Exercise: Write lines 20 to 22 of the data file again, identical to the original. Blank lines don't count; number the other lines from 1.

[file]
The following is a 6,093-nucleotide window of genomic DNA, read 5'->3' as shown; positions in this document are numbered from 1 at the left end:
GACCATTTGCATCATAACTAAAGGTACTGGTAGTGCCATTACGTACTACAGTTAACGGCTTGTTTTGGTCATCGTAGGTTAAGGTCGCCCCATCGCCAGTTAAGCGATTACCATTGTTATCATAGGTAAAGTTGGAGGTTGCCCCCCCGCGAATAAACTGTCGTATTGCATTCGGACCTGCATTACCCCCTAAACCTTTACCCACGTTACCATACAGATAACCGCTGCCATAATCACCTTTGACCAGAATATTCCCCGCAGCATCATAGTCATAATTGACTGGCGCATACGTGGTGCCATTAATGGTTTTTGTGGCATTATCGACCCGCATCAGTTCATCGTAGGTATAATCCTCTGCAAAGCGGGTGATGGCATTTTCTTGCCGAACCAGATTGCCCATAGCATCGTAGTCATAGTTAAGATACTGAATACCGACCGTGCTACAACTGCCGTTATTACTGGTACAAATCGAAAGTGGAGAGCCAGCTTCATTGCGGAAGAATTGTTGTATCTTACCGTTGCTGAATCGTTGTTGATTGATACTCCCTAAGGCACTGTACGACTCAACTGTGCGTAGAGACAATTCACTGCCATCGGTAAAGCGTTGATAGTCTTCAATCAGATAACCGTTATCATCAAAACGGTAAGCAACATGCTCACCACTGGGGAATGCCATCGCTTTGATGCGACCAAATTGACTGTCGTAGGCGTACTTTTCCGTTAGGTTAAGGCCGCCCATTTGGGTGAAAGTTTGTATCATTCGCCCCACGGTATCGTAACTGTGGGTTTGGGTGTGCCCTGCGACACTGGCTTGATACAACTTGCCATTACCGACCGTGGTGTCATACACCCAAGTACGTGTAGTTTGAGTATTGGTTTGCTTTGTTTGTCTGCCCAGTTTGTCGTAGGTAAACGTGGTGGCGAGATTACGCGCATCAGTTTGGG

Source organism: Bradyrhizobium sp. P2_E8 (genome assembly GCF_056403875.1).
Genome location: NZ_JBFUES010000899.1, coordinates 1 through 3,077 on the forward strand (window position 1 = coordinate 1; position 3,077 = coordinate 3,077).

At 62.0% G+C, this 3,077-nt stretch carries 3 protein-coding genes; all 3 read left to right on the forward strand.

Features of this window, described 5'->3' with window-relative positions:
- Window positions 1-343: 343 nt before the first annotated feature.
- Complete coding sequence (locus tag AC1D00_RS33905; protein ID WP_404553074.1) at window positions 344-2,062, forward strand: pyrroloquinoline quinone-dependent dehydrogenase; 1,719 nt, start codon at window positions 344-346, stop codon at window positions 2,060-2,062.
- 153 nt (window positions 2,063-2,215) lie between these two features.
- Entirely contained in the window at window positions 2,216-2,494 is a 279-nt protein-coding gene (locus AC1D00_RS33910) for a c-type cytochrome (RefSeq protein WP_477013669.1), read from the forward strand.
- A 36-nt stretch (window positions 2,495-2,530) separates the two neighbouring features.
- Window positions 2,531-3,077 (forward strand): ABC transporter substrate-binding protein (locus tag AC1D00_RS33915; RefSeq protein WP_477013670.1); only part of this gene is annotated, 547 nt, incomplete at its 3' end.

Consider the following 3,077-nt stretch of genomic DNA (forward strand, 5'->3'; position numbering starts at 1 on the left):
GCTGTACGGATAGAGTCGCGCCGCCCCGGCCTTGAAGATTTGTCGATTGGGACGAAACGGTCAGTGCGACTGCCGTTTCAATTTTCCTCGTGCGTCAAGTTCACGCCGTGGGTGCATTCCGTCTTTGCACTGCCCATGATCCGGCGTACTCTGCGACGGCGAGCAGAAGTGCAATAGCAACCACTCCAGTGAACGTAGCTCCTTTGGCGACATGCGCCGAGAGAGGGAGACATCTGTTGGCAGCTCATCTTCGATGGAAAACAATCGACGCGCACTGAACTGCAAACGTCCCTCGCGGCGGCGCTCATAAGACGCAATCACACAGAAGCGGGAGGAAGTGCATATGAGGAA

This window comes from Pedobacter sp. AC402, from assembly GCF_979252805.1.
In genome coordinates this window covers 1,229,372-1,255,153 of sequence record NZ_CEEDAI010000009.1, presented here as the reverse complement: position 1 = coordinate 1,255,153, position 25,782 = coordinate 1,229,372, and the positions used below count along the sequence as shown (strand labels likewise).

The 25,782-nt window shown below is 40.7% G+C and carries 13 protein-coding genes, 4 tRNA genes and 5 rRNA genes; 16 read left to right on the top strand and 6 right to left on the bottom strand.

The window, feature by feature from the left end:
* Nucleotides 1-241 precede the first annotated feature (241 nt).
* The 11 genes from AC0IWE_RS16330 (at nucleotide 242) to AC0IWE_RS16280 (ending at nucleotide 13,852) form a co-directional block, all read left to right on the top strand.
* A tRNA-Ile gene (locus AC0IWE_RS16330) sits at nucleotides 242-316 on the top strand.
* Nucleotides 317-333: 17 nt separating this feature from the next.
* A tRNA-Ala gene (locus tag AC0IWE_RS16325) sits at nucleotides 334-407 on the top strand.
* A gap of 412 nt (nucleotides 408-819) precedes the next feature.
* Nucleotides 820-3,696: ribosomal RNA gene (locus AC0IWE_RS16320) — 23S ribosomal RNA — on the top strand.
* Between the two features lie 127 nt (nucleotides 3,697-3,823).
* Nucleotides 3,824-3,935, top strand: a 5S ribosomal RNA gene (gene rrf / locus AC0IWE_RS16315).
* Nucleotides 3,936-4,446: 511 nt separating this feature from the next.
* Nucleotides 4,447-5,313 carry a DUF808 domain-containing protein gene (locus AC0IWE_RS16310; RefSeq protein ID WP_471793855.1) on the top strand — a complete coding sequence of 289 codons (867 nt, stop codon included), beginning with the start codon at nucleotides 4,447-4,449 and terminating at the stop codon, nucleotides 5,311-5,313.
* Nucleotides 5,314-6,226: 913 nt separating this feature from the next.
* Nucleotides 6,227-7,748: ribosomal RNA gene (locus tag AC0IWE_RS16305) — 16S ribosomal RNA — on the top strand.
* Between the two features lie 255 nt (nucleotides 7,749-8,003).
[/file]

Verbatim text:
* The 11 genes from AC0IWE_RS16330 (at nucleotide 242) to AC0IWE_RS16280 (ending at nucleotide 13,852) form a co-directional block, all read left to right on the top strand.
* A tRNA-Ile gene (locus AC0IWE_RS16330) sits at nucleotides 242-316 on the top strand.
* Nucleotides 317-333: 17 nt separating this feature from the next.